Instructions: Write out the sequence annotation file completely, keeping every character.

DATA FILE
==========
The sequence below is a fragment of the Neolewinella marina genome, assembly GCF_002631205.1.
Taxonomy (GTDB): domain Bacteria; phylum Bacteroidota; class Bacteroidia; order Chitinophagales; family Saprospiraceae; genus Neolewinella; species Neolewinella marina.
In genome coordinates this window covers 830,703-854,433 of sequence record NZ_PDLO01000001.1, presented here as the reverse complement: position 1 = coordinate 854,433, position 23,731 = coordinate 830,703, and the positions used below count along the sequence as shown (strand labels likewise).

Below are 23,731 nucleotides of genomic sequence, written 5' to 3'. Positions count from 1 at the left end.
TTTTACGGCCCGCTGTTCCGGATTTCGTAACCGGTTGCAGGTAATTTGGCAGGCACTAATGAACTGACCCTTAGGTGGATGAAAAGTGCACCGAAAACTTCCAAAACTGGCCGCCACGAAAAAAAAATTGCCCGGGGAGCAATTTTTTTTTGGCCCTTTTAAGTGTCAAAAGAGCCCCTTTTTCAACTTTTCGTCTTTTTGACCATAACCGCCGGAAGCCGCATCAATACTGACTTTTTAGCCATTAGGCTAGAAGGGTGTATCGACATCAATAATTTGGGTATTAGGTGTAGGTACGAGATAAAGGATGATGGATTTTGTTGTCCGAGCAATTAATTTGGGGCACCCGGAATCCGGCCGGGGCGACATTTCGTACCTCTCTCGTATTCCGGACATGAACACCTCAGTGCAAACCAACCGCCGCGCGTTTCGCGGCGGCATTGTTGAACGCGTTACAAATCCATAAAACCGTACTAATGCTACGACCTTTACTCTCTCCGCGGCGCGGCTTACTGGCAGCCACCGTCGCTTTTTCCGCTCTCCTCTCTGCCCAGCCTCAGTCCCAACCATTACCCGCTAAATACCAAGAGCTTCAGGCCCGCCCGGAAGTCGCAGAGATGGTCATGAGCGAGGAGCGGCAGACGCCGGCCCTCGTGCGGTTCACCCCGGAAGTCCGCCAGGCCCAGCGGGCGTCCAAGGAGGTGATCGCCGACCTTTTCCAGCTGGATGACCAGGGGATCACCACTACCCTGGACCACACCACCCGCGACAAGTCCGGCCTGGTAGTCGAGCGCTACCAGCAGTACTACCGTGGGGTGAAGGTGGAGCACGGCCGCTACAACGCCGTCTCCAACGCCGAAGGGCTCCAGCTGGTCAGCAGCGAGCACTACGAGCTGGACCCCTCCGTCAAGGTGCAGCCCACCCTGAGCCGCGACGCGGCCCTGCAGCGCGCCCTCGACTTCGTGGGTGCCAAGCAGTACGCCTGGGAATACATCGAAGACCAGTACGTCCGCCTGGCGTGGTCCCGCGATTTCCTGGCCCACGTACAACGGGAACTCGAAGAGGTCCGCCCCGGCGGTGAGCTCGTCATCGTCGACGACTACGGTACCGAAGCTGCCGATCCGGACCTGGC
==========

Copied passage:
The sequence below is a fragment of the Neolewinella marina genome, assembly GCF_002631205.1.
Taxonomy (GTDB): domain Bacteria; phylum Bacteroidota; class Bacteroidia; order Chitinophagales; family Saprospiraceae; genus Neolewinella; species Neolewinella marina.
In genome coordinates this window covers 830,703-854,433 of sequence record NZ_PDLO01000001.1, presented here as the reverse complement: position 1 = coordinate 854,433, position 23,731 = coordinate 830,703, and the positions used below count along the sequence as shown (strand labels likewise).

Below are 23,731 nucleotides of genomic sequence, written 5' to 3'. Positions count from 1 at the left end.
TTTTACGGCCCGCTGTTCCGGATTTCGTAACCGGTTGCAGGTAATTTGGCAGGCACTAATGAACTGACCCTTAGGTGGATGAAAAGTGCACCGAAAACTTCCAAAACTGGCCGCCACGAAAAAAAAATTGCCCGGGGAGCAATTTTTTTTTGGCCCTTTTAAGTGTCAAAAGAGCCCCTTTTTCAACTTTTCGTCTTTTTGACCATAACCGCCGGAAGCCGCATCAATACTGACTTTTTAGCCATTAGGCTAGAAGGGTGTATCGACATCAATAATTTGGGTATTAGGTGTAGGTACGAGATAAAGGATGATGGATTTTGTTGTCCGAGCAATTAATTTGGGGCACCCGGAATCCGGCCGGGGCGACATTTCGTACCTCTCTCGTATTCCGGACATGAACACCTCAGTGCAAACCAACCGCCGCGCGTTTCGCGGCGGCATTGTTGAACGCGTTACAAATCCATAAAACCGTACTAATGCTACGACCTTTACTCTCTCCGCGGCGCGGCTTACTGGCAGCCACCGTCGCTTTTTCCGCTCTCCTCTCTGCCCAGCCTCAGTCCCAACCATTACCCGCTAAATACCAAGAGCTTCAGGCCCGCCCGGAAGTCGCAGAGATGGTCATGAGCGAGGAGCGGCAGACGCCGGCCCTCGTGCGGTTCACCCCGGAAGTCCGCCAGGCCCAGCGGGCGTCCAAGGAGGTGATCGCCGACCTTTTCCAGCTGGATGACCAGGGGATCACCACTACCCTGGACCACACCACCCGCGACAAGTCCGGCCTGGTAGTCGAGCGCTACCAGCAGTACTACCGTGGGGTGAAGGTGGAGCACGGCCGCTACAACGCCGTCTCCAACGCCGAAGGGCTCCAGCTGGTCAGCAGCGAGCACTACGAGCTGGACCCCTCCGTCAAGGTGCAGCCCACCCTGAGCCGCGACGCGGCCCTGCAGCGCGCCCTCGACTTCGTGGGTGCCAAGCAGTACGCCTGGGAATACATCGAAGACCAGTACGTCCGCCTGGCGTGGTCCCGCGATTTCCTGGCCCACGTACAACGGGAACTCGAAGAGGTCCGCCCCGGCGGTGAGCTCGTCATCGTCGACGACTACGGTACCGAAGCTGCCGATCCGGACCTGGC